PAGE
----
Academic journal article Science Scope

Using Historical Investigations in the Classroom: History of Science as a Tool for Teaching

Academic journal article Science Scope

Using Historical Investigations in the Classroom: History of Science as a Tool for Teaching

Article excerpt

Using "hands-on" instruction in the science classroom has obvious value for both teachers and students. In fact, many of the ideas in science education journals focus on this method. However, just because a type of instruction does not allow students to physically interact with objects does not mean it is not worthwhile. An article in Science Scope discussed the value of demonstrations for the inquiry-based classroom (Deese, Ramsey, and Cox 2007); many other articles describe the importance of literature. One method I have found to be productive and engaging for students uses examples of historical science investigations, a method similar to the "Storyline Approach" (Isabelle 2007), and sometimes referred to as "historical vignettes" (Wandersee 1990) or "historical narratives" (Metz 2004). The strategy involves a verbal or visual description of an investigation scientists did in the past. Below I first describe the method, and then provide a sample historical example to illustrate how it works.

Using the method Context

The method begins with the teacher describing the context and setup of a historical investigation; this could include the year the investigation took place, other events occurring at the time, other scientific discoveries of the time, and the background of the scientist who conducted the investigation. The teacher also describes, using pictures, drawings, or artifacts, how the investigation or experiment was set up, including a description of variables (if there were any), what data were collected, and the length of time the investigation would last. After the context of the investigation is explained, the teacher invites students to ask questions to clarify things such as equipment used, time involved, what measurements were being taken, and so on. Depending on students' level of process skills, there could be numerous questions asked, or there could be none. I have found it helpful to ask students to imagine they were the investigator--what else would they need to know to complete the investigation? If students are somewhat proficient with their scienceprocess skills, the teacher could give less information (i.e., explain the question, but little else). In the van Helmont example, described below, this could be as simple as asking students to design an experiment to determine what portion of a tree's mass is obtained from the soil. If students need more practice with designing experiments, the teacher might describe the steps and ask students to determine why the steps are in that order. Students could also analyze the experimental design, identify variables and controls, and speculate on possible modifications to the design.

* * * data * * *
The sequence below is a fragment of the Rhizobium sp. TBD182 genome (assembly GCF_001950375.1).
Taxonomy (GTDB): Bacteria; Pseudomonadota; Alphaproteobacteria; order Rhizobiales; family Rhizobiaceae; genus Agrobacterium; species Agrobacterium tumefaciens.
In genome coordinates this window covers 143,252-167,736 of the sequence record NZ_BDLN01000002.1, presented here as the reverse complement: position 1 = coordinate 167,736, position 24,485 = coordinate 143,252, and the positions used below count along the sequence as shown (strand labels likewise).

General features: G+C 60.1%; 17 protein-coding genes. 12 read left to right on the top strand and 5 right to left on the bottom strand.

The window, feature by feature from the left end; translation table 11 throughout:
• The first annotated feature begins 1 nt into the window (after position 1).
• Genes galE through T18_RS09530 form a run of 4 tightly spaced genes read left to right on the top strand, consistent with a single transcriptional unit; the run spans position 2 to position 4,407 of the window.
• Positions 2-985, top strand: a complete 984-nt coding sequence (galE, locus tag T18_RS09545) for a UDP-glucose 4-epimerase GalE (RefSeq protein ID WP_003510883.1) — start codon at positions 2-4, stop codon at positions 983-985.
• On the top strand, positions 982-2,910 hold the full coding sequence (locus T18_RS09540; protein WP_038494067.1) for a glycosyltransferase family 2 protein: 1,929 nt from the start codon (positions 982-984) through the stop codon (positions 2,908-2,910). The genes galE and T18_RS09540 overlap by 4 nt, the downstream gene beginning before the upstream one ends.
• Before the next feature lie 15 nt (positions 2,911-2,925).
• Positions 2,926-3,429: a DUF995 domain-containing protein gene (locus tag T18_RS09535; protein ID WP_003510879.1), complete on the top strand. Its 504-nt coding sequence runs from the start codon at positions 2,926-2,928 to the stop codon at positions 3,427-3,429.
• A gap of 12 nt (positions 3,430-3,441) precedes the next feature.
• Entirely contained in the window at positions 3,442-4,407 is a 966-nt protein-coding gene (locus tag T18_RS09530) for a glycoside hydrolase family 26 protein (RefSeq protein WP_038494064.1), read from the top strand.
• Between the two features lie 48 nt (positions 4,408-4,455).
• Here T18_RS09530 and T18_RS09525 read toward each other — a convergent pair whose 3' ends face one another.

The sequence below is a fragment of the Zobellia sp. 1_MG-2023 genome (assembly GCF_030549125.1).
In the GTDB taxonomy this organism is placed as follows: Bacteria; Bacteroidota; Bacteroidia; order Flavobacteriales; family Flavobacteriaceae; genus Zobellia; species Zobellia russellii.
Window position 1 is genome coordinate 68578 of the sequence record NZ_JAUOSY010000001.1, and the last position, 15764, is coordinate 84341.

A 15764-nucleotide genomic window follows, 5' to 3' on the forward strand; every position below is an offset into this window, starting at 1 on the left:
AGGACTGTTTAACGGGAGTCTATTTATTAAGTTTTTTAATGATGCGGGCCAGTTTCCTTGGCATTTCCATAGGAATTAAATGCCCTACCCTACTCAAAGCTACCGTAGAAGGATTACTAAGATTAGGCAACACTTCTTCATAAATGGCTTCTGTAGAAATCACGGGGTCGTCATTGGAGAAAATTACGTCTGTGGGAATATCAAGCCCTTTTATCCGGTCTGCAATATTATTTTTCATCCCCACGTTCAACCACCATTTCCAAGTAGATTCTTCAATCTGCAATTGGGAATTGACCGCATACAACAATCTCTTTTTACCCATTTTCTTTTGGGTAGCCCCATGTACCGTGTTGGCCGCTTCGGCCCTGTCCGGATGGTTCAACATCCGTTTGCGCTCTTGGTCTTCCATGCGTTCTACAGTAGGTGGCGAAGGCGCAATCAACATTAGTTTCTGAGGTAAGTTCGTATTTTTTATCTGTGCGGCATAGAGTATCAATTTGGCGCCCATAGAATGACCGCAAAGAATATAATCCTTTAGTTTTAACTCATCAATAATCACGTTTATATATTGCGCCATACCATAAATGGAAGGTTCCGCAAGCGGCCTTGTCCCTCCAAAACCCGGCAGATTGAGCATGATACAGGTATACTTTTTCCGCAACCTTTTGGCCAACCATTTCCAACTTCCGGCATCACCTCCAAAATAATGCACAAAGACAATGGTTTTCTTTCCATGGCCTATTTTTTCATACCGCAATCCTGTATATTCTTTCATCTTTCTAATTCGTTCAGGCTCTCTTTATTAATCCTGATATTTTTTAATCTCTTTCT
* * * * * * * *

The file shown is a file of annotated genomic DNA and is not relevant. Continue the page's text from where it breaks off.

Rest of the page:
This typically is an opportune time to formatively assess students' process skills. If students appear to be having difficulty with a particular skill, the teacher can modify instruction to focus more explicitly on that skill. For example, if students are having trouble coming up with a testable hypothesis, the teacher could describe the van Helmont investigation and ask students to create a hypothesis from van Helmont's work. Once students understand what the experimenter did and why, the teacher can proceed to the next part. It is important, however, that the teacher not explain what will happen or lead students to the "answer" at this point. The purpose of this initial stage is only to set the background and describe the experiment. It is analogous to describing a lab to students without telling them the outcome of the lab.

Prediction

Once the context of the investigation has been described, students explain either in writing or verbally what they think might happen in the investigation. I have found the most success by having students draw and describe the setup on paper and explain their predictions in writing. I then allow students to verbalize their predictions in small groups, followed by a wholeclass discussion. If a particular student seems to already know the outcome of the experiment, I treat that student's prediction the same as any other. …

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